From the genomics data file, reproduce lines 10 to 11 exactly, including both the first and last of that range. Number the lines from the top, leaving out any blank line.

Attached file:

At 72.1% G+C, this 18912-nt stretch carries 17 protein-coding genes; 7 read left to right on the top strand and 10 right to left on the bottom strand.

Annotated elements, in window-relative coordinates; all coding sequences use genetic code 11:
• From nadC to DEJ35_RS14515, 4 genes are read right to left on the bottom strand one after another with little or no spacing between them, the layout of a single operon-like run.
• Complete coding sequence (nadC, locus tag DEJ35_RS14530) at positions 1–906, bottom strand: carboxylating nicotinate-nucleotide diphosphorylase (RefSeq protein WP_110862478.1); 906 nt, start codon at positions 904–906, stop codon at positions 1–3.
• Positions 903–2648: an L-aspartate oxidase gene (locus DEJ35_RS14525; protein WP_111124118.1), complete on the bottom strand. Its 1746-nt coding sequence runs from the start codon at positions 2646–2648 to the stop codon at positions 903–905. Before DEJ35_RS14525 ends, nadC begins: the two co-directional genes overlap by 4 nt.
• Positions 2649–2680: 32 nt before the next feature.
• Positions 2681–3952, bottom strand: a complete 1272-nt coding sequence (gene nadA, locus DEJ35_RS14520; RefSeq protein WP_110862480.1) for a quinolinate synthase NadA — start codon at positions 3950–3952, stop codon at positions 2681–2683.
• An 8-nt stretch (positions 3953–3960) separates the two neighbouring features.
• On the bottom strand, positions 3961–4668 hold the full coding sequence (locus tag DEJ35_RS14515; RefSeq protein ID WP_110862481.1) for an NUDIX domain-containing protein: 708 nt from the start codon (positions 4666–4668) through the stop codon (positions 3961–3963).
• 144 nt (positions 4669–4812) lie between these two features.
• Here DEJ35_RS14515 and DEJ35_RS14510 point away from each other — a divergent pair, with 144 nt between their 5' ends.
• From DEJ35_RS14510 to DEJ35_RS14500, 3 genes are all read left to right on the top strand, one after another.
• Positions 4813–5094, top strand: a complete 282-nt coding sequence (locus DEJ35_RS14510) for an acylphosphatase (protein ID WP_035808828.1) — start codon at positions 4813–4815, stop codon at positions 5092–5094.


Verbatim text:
• 144 nt (positions 4669–4812) lie between these two features.
• Here DEJ35_RS14515 and DEJ35_RS14510 point away from each other — a divergent pair, with 144 nt between their 5' ends.